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Andre Butters

Thought Leadership Interview:

Andre Butters, PMP, Principal Consultant of Butters Consulting LLC

By Emad Rahim, Endowed Chair of PM Center of Excellence

Andre Butters, PMP., is the Principal Consultant at Butters Consulting focusing on enterprise collaboration and solution delivery for his clients. He has helped set up and mature Project Management Offices for a variety of companies including Marriott International and the American Nurses Association. He holds an undergraduate degree from University of Maryland in Economics. Andre’s interests include software development, financing affordable housing and education for the undeserved. While he is not at work, he loves to travel and seek new sights, sounds, tastes, and experiences.

How did you get started in Project Management?

In 2007 I opened a company and started a website similar to AirB&B for the inauguration. That sparked my interest in software development and managing projects. After the recession of 2007/2008, I was reviewing my skillset with a friend and looking for a new direction. I did not have any formal knowledge of Project Management and he introduced me to the Project Management Professional (PMP) certification that ultimately lead me into the PMO. I started to apply for positions in this field and worked on improving my skill set in Project Management and earned my PMP.

What is your specialization as a Project Manager?

I specialize in overseeing the setup of the Project Management Office and execution of operational plans. As a consultant in the Washington DC area, I help companies both create and mature their Project Management Office. I am an Agile Project and Program Manager with 12+ years of experience in diverse industries including Technology, Investments, Finance, Healthcare, and Biopharmaceuticals.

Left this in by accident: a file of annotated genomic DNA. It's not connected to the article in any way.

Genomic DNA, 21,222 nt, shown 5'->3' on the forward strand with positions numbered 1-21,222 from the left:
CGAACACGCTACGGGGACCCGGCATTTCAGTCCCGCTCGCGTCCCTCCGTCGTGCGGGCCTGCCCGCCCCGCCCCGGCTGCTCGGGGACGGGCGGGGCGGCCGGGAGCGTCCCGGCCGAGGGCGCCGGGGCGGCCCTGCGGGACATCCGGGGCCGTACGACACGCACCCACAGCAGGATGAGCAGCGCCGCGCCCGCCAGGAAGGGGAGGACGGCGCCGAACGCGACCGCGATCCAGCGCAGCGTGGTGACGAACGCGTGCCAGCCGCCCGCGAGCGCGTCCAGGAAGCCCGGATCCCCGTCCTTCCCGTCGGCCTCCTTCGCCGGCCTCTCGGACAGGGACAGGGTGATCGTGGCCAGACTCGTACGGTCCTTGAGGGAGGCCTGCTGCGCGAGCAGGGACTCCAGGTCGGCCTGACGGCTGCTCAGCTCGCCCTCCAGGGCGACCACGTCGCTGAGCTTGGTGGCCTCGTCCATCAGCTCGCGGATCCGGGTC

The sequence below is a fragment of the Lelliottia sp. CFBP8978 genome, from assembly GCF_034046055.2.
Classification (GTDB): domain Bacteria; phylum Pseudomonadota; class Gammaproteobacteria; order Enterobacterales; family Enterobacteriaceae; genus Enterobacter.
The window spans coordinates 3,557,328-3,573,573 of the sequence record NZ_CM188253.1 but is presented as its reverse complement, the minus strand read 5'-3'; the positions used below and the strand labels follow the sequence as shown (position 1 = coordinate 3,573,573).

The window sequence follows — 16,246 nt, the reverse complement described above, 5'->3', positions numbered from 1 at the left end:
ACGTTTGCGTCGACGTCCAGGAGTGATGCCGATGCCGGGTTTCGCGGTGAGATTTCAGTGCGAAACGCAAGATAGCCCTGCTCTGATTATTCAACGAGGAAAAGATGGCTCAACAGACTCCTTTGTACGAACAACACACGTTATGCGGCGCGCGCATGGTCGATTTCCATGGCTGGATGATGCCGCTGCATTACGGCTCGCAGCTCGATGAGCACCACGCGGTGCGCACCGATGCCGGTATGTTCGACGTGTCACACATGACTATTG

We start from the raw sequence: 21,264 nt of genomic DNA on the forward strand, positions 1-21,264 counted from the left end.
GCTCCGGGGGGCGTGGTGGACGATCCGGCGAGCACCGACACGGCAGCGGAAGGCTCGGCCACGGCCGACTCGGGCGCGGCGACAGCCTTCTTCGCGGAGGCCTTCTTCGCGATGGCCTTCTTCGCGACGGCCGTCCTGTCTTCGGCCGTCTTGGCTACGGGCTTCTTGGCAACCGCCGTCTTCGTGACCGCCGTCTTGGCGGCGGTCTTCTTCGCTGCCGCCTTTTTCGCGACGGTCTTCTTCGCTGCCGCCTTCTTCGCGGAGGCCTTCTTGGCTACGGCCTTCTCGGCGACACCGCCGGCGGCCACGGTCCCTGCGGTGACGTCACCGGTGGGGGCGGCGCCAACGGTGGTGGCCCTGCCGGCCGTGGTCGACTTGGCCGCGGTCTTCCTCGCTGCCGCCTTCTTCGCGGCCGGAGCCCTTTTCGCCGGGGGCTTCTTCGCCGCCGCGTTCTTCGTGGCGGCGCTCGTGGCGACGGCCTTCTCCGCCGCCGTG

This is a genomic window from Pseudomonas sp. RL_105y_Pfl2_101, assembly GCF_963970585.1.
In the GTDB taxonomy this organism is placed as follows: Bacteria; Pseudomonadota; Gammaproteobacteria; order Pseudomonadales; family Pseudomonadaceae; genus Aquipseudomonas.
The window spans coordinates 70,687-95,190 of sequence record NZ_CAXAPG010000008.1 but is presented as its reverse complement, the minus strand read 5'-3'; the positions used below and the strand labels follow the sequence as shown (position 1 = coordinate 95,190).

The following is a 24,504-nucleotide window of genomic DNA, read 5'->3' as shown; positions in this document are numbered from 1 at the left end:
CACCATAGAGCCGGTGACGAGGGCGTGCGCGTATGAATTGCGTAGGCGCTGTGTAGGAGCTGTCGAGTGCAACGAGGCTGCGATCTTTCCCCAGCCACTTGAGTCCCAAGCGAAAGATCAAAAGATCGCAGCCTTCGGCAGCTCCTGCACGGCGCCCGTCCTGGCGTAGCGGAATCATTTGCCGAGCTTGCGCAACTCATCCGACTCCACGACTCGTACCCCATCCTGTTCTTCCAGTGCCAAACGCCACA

What are your academic background, training and certifications as they relate to the industry?

I graduated from the University of Maryland, College Park, with a B.A. in Economics. I hold both a PMP and SAFe 4.0 certifications. I am in the process of obtaining ITIL, ACEDS, and Scrum certificates in 2020.

What do you think are the biggest challenges for new Project Managers and how can they prepare for these obstacles?

I think the biggest challenge for new Project Managers is in obtaining experience. It is difficult to obtain that first opportunity until you have shown previous related project work success. It can be challenging to break into the industry unless someone is willing to take a risk on you and help you get out of the gate and place a few wins under your belt. I have had hundreds of doors shut on my face, but I only needed one to build my own path forward. I would suggest being open to tons of rejection before an opportunity is earned. I worked several jobs that I was overqualified for as I built my resume up over the years. Many of the jobs were not glamorous but gave me the building blocks needed to secure future better jobs opportunities. Also, work on building your network. I believe nothing beats building a strong network of folks that help each other reach their goals. I take at least 30 minutes every day and dedicate it to building my network and engaging with others. This has proven to be mutually beneficial to help reach my goals and to help others reach their desired goals. When I have helped and supported other people with servant leadership, favors have been returned in ways that have been unexpected.

Have you had to develop stakeholder governance and contribut to strategic planning for a new PMO? Can you please describe your experience and related project?

I have contributed to several stakeholder governance plans including playbook documentation and implementations. Assessment and analysis of current business functions and roles is the first step in my approach to developing new plans, policies, and procedures. Adoption of my findings into new action plans is where the real work begins. Executing Change Management is also a large part of the work and can often be the most challenging part of the job. It can be highly political in nature and meeting multiple competing needs from ambitious team members requires strong soft skills to manage diverse personalities. Failure rates can be high if stakeholder buy-in is not achieved. Therefore not only are discovery and planning key aspects to achieving success, but consensus building and engagement are also necessary to get new strategic and governance plans off the ground.

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